How to Survive in a Constantly Changing Environment? Measuring Leopard Frog Responses to Drought

Apr. 10th 2023
Grown leopard frog from the Vermont experiment

Since 1900, Vermont’s precipitation has increased by 21 percent and become increasingly variable. Although it is raining more, much of this is caused by more intense storms, not consistent showers. This is only expected to be exasperated as climate change shapes the new normal.

Vermont is not the only place being impacted by variable precipitation patterns due to ongoing climate change. Across the globe, droughts and heavy storms are not just predicted, but expected. In addition to the drastic impacts these changes have on human communities, natural communities must be able to adapt to these new conditions, demonstrate flexibility, or both, in order to persist.

Precipitation-fed water sources such as vernal pools and seasonal wetlands are particularly vulnerable ecosystems, especially to drought. These ecosystems are bustling in the spring as snowmelt and rain drain into the seasonal pools, supporting many young amphibians and other wildlife.

As these ecosystems change, amphibian populations that rely on them are threatened. Many amphibians use a biological tactic called developmental plasticity to adapt to environmental stressors. To do this, amphibians set their larval stage traits on a new trajectory based on the cues they perceive from the environment around them.

Amphibians can use this strategy to survive variable precipitation as they develop, but it can lead to trade-offs with other important traits such as body size and ability to fight off infections later. These trade-offs can arise as a result of carry-over effects from developing under more stressful conditions.

Researchers from universities across the United States including Vanderbilt University, the University of Pittsburgh, University of Nevada Reno, and the University of Massachusetts conducted a study to determine the impacts of pond drying on northern leopard frogs in Vermont and Pennsylvania and southern leopard frogs in Tennessee and Louisiana.

At each study site, researchers raised tadpoles in three different simulated pond drying treatments—constant water level, slow drying, and fast drying. The researchers assembled nine tanks at each site (three replicates of each treatment). They measured water temperatures and frog growth rate, mortality rate, and mass.

Once the tadpoles metamorphosized to frogs, researchers moved the frogs to indoor facilities. Once inside, they measured the frogs’ developmental responses to pond drying and carry-over effects such as juvenile growth rate and multiple immune defenses—antimicrobial peptides (AMPs), response to Batrachochytrium dendrobatidis (Bd, a lethal pathogen) exposure, and cellular immunity.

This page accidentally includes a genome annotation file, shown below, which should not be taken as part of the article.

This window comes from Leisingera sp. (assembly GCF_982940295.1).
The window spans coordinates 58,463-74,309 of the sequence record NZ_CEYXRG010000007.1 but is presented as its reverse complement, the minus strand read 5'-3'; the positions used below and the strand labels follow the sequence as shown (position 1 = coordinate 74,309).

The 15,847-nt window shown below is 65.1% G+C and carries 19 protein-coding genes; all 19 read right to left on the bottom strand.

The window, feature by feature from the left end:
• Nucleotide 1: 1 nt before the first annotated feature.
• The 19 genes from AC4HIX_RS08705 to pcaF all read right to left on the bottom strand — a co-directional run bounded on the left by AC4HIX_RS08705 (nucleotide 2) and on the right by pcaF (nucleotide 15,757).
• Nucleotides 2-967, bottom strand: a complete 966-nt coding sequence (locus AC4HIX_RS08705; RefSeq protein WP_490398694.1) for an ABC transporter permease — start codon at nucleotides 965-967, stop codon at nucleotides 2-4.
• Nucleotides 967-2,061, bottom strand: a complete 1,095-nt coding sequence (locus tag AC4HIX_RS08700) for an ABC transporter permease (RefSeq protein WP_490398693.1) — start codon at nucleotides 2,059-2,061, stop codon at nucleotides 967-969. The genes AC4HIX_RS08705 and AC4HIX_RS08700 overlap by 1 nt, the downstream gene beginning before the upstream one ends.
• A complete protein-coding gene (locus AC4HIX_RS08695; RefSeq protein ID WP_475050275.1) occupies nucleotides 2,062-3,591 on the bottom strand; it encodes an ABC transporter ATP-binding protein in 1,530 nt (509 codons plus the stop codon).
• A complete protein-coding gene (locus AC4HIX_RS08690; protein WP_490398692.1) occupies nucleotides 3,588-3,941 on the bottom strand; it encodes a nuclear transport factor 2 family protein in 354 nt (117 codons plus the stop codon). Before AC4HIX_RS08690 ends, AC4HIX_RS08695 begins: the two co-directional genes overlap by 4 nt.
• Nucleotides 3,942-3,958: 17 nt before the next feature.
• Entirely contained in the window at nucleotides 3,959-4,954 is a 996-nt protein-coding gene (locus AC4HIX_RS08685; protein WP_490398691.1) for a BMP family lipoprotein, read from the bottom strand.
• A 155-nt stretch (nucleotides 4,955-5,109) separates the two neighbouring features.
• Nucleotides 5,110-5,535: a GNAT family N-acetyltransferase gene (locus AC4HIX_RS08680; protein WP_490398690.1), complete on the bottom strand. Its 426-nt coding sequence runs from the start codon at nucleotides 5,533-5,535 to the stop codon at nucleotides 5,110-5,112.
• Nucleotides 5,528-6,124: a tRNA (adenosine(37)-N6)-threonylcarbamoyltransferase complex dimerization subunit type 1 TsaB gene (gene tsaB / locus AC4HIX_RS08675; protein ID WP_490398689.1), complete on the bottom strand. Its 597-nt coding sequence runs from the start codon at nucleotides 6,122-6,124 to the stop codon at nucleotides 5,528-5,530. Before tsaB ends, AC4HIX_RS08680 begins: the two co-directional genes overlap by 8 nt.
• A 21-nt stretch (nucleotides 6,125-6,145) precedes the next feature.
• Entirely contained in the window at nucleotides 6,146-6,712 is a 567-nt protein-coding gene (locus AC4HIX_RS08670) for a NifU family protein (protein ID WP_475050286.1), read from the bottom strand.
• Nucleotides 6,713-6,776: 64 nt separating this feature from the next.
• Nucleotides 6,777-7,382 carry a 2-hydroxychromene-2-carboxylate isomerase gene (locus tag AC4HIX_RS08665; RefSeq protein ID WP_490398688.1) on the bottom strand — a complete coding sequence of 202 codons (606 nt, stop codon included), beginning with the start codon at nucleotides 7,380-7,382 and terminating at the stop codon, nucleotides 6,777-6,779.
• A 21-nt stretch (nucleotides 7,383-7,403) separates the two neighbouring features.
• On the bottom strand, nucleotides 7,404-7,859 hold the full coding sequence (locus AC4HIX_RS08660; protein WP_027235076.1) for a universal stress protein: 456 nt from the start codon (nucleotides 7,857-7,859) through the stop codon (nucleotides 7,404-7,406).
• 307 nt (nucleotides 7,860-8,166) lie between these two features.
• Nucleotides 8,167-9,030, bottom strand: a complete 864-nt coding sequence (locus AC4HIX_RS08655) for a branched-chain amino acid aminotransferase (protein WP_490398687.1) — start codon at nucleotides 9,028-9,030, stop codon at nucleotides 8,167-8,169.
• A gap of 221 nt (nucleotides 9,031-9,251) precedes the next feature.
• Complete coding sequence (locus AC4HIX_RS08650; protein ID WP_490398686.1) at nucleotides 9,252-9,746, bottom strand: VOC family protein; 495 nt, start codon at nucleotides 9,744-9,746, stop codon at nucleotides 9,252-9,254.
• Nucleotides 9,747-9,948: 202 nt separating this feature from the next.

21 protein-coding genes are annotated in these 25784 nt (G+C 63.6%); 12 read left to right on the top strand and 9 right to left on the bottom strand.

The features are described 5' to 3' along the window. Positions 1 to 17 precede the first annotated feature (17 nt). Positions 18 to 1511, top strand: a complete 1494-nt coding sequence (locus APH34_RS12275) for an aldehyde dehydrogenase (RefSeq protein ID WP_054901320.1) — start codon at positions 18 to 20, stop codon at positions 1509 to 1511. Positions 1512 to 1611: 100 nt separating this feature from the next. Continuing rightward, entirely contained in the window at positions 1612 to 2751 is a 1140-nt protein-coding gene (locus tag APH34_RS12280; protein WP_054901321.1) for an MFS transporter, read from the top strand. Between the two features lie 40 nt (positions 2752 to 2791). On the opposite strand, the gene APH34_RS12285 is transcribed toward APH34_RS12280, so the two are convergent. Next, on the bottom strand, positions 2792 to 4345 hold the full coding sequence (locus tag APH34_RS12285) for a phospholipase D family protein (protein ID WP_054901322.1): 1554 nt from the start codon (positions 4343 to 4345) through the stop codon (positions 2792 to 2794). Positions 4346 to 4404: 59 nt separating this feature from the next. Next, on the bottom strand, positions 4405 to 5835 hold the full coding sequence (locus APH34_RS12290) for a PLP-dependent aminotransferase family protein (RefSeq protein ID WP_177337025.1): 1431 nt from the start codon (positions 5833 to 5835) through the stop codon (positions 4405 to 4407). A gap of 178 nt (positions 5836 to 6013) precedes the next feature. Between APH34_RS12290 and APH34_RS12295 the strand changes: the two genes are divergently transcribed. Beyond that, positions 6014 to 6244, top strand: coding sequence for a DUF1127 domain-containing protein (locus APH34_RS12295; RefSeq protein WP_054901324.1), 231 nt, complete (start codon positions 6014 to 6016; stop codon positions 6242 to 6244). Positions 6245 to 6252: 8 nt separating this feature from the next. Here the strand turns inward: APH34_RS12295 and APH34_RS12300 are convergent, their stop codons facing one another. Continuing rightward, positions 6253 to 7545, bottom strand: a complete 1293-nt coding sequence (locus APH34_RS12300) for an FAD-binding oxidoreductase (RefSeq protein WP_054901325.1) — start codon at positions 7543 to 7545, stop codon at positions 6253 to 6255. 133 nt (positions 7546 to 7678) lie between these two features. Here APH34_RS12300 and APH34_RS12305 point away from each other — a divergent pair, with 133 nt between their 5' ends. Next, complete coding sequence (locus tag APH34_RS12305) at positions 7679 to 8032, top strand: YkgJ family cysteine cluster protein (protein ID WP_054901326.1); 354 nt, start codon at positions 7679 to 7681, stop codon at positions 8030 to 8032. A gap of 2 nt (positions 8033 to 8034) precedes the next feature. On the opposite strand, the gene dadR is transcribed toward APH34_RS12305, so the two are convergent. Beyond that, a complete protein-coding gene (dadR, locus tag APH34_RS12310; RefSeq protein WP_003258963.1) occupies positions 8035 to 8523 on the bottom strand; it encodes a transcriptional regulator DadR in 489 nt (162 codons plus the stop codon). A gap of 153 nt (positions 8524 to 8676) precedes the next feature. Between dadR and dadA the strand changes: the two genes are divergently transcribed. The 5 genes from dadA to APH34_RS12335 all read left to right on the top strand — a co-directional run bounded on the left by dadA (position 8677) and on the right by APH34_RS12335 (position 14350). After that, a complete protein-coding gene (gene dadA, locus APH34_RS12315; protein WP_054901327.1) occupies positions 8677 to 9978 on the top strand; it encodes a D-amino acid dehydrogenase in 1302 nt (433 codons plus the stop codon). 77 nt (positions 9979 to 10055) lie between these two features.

Responses to treatments varied between sites and species, but in all populations, the drying treatments decreased either growth rates, juvenile survival, disease resistance, or a combination. In the drying treatments, mean daily temperature ranges were wider than for the constant water level treatment at all sites.

“Because the response to pond drying wasn’t consistent between species and location, we think it’s important to study many populations when considering strategies to mitigate ongoing climate change effects instead of extrapolating from one population to represent a whole species,” explained co-lead researcher Emily Le Sage. “Our findings confirm that more frequent droughts are likely impacting these amphibian populations given fewer frogs metamorphosing and more severe infections after rapid drying conditions.”

In Vermont, tadpoles in the constant treatments were up to twice as likely to survive through metamorphosis as the tadpoles in the slow- and fast-drying treatments. The frogs in the drought treatments were smaller after metamorphosis and had lower larval growth rates. Further, Vermont northern leopard frogs were more susceptible to mortality from Bd infection compared with the Pennsylvania population.

Additionally, frogs from the drying treatments had shorter development times and exhibited more diverse skin bacteria. These frogs’ skin contained less of the bacteria that can fight against the fungal pathogen, Bd, and they were less able to clear Bd infections. In all, the findings suggest increased drought caused by climate change could reduce juvenile success in northern leopard frogs.

“We didn’t find that either northern leopard frog population displayed developmental plasticity in response to drought,” shared Le Sage. “This reaffirms what other studies show—that these populations experienced decreased survival instead.”

Pond drying likely coincides with other environmental stressors such as warmer temperatures, lower food availability, increased competition, and reduced water quality. None of these stressors were tested in this experiment but could increase the severe impacts drought has on amphibian populations.